This speciality of muddy tracks and ruts on The Lizard starts to show its delicate, tiny white flowers in February and March.
Photo: Amanda Scott
Scientific name: Ranunculus tripartitus
Other common names: Three-lobed Water-crowfoot
Conservation status: Vulnerable in Britain; included in UK Biodiversity Action Plan
The heaths, hedgerows and sweeping clifftops of The Lizard together provide a stunning backdrop for the spring flowers that are just beginning to emerge. But you can also find botanical treasures in some unexpected and not so immediately attractive places on the peninsula. The heaths are criss-crossed by muddy trackways, full of flooded ruts in the winter months but dry in the summer. These are the habitat for a group of rare, specialised plants that take advantage of the bare soil these tracks afford to avoid competition with more vigorous vegetation. Some appear in the early and mid-summer (such as Pigmy Rush and Yellow Centaury), but one, Three-lobed Crowfoot, opens its small leaves in the winter, floating on the surface of inundated trackways. Its tiny flowers, with their five white, yellow-tinged petals, follow in the early spring, held above the water.
There are a few Water-crowfoots, all members of the Buttercup family (Ranunculaceae). The different species are not always easy to tell apart (they can hybridise and show intra-species variability), but Three-lobed Crowfoot is the one most often found on The Lizard heathland trackways.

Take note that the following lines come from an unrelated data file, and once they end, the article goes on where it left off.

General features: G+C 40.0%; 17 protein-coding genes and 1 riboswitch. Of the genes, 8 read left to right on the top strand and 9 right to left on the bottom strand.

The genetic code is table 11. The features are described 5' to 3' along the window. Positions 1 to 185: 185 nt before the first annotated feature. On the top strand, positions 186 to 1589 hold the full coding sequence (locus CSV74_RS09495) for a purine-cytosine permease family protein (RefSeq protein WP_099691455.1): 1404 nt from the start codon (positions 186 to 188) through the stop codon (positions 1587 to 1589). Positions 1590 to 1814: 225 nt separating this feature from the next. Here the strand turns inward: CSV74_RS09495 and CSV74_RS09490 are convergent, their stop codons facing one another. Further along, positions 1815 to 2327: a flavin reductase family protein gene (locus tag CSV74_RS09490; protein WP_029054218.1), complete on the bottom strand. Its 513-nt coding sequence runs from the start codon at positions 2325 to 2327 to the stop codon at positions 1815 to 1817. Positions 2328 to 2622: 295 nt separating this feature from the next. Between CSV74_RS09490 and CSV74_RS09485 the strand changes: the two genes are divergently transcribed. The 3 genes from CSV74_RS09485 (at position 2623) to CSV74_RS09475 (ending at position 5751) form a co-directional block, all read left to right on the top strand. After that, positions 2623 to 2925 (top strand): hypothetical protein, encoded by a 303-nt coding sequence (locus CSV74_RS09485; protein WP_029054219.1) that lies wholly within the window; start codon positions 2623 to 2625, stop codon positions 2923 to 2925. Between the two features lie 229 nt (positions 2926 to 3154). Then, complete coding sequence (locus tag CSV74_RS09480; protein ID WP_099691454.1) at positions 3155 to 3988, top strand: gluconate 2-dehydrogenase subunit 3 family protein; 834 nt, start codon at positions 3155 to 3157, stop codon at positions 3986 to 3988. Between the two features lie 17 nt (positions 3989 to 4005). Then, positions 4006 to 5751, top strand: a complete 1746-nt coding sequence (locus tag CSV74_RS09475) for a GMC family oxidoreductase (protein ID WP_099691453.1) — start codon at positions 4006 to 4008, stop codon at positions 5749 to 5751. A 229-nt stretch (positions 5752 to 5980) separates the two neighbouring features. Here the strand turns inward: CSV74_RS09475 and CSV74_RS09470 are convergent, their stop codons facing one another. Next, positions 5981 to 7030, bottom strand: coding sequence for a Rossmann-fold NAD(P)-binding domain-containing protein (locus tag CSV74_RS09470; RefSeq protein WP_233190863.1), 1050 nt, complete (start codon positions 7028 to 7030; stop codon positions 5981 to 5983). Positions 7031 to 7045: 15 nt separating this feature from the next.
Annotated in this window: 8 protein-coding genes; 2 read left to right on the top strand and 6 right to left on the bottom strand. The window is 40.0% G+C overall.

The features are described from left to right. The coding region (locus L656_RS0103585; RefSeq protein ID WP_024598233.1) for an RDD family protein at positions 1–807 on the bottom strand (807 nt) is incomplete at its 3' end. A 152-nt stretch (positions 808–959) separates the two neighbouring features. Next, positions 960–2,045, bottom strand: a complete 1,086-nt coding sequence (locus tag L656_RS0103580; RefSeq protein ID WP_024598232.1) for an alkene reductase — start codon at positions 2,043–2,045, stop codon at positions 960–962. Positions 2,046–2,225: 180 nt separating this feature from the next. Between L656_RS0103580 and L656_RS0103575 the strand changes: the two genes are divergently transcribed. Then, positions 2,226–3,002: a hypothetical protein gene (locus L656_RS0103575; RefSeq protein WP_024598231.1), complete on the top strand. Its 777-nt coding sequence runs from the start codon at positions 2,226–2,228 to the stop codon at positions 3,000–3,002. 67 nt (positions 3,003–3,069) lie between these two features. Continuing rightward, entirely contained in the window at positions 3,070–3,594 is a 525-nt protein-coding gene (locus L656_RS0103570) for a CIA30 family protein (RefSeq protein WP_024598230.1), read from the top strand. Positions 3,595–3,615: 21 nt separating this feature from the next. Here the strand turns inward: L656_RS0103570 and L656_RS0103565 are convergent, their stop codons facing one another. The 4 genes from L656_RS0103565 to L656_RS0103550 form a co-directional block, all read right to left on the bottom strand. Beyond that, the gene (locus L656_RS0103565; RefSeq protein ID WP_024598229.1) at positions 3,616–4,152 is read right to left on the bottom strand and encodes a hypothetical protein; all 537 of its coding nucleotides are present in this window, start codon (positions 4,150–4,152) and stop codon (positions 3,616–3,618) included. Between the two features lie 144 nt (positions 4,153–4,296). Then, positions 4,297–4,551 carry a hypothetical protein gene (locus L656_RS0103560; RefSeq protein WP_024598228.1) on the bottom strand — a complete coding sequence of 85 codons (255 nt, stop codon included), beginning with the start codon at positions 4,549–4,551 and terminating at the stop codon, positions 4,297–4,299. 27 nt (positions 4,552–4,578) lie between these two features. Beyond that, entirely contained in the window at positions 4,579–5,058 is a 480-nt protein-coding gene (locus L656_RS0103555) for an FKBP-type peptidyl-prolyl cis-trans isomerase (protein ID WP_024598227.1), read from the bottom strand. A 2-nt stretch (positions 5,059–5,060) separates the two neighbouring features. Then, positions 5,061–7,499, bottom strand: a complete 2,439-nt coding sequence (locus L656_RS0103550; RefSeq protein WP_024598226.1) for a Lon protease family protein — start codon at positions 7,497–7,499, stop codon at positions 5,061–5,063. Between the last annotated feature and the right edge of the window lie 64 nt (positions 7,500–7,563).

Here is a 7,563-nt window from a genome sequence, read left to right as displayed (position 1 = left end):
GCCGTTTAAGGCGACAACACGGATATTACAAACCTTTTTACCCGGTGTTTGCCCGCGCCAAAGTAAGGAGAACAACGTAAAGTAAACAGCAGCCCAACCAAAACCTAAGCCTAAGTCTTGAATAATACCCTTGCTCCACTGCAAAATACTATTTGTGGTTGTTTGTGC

As well as looking for the small flowers (in spring) and delicate small leaves, you should see if you can spot fine, branching ‘filaments’ where it occurs in deeper water. These are, in fact, also leaves. Like some other Water-crowfoots, Three-lobed Crowfoot has the ability to produce two types of leaves: the laminar leaves are the ones you see floating on the surface, and the capillary leaves are the ‘filaments’. Most of the time, however, this species only produces the laminar leaves, but keep an eye out and you may be lucky.
The range of Three-lobed Crowfoot in Britain has reduced considerably over recent decades, and is now mostly found in Cornwall and western Pembrokeshire in Wales, with some sites in Devon and the south, including the New Forest. It is a plant that thrives on disturbed ground – such as that provided by low-level grazing and trampling by cattle – as this reduces competition from other plants. The Lizard tracks were once used by the serpentine industry, which therefore provided the disturbance the plant needs, but are now falling into disuse. This is why you might see vehicles of conservation organisations deliberately being driven up and down the tracks – Three-lobed Crowfoot and other rare plants of this habitat appreciate the mud-churning activity!
Did you know…?
…Destruction and drainage of heathlands, together with reduction in disturbance, are the main reasons for the greatly diminished range of this species in the UK. Its seed can remain dormant for many years, however, so it can recover if the right conditions are restored at known historic sites.
More information and references:
Bates, R. and Scolding, B., 2002. Wild Flowers of the Lizard. Cornwall County Council, Cornwall.
Rose, F. and O’Reilly, C., 2006. The Wild Flower Key, 2nd edition. Frederick Warne, London.
Stace, C., 2010. New Flora of the British Isles, 3rd edition. Cambridge University Press, Cambridge.
Webster, S,D., 1988 (with minor updates by Rich, T.C.G., 2012). Plant Crib: Ranunculus subgenus Batrachum. BSBI, Durham.
Published: March 2014
Author: Amanda Scott
Photos: Amanda Scott